Part 6 in the “RPA and AI in Finance” series, which examines the role that robotic process automation and artificial intelligence can play in finance operations.
Are you starting to consider using artificial intelligence (AI) to solve some of your business pains?
That’s probably a clever idea, but know that these projects must be carefully planned. You also need an approach to building in-house competencies, as opposed to getting outside help. In Part 5 of this series, we described how to solve business pains with AI as opposed to just starting random projects simply because you must have AI.
This week we’ll go into more detail about what needs to be in place before you start on your AI journey. Specifically, for the finance function, we’ll discuss what you can and can’t do yourself.
It’s time to look at step two in our five-step model for succeeding with AI:
Think in terms of specific projects instead of general knowledge
Most people these days have general knowledge about AI. At least, we can start to imagine what it can do for us, and that’s why we feel we must have it. However, general knowledge won’t get you far as you start to be specific about what business pains to solve and how to go about it.
The challenge: We often meet business leaders who think they need general in-house AI-competencies: “We need to build an AI resource center with skilled data scientists.” Now, this might be a promising idea for some organizations. Amazon would not be where it is today, for example, without focusing on data science as an in-house resource. However, for most companies, that’s probably not the way to go.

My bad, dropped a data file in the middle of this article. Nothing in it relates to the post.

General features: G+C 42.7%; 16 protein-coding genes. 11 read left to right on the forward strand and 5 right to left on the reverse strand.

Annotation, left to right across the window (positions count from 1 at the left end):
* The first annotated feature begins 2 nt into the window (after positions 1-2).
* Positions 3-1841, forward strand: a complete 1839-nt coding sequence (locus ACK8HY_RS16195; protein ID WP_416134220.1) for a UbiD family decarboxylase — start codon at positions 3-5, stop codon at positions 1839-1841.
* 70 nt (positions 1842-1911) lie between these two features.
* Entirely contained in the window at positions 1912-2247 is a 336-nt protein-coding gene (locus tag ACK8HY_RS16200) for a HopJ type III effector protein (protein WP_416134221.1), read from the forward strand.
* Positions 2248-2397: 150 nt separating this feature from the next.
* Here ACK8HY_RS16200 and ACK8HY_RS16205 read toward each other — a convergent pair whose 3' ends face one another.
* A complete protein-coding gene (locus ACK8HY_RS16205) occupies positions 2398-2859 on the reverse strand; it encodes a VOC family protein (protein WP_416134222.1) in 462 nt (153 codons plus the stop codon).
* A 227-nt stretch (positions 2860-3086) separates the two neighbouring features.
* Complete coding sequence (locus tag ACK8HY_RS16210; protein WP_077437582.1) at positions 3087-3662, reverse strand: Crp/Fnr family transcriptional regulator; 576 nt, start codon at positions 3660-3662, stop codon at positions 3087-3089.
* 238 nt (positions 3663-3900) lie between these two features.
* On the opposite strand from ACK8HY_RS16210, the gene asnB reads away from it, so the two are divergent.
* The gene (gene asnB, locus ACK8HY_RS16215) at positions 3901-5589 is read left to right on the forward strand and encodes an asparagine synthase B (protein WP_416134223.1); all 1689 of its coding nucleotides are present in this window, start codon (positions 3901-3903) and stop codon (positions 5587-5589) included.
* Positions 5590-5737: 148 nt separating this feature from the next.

Consider this analogy: Many businesses have a fleet of company cars. However, we’ve never seen a company that insists on having an in-house car manufacturing facility, or even its own lease agency. They buy from car makers or lease from agencies.
Similarly, you don’t need to build your own AI solutions (unless you are the new Amazon, of course).
The fix: Start by solving specific AI-suitable business pains by using external experts or available business-centric solutions. Cash in the benefits, business-wise and in terms of improved understanding of AI. Then solve the next business pain and cash in. Continue until it’s evident that you will benefit from building an internal competency center.
You need to prove that it works at a large scale before it makes sense to build up competencies internally. Once you’ve proven the value, there’s also money to invest in building competencies if it makes sense.
Off-the-shelf products can get you far
In the finance function, we’ve observed companies that simply took off-the-shelf solutions from the Internet or from vendors and applied them to their operations. One example saw a finance function use one of these solutions to replace all human forecasting in its commercial finance function. Instead of humans doing the forecasting, and corporate arguing whether it would hold true or not, countries and markets now had to argue why the AI-produced forecast would not hold true. In most cases, the AI forecast proved much more accurate than the human forecast.
This is not surprising, as we know human forecasting is biased. We’ve seen this done elsewhere, too, using in-house competencies. We’ve also seen the first chatbots in finance able to answer simple queries rather than doing manual lookup.
AI is coming, and it doesn’t have to be complicated. But don’t start by building a huge in-house center of excellence. Start with specific projects and prove that it works—then we’ll talk.
This article originally appeared on LinkedIn and is republished by permission.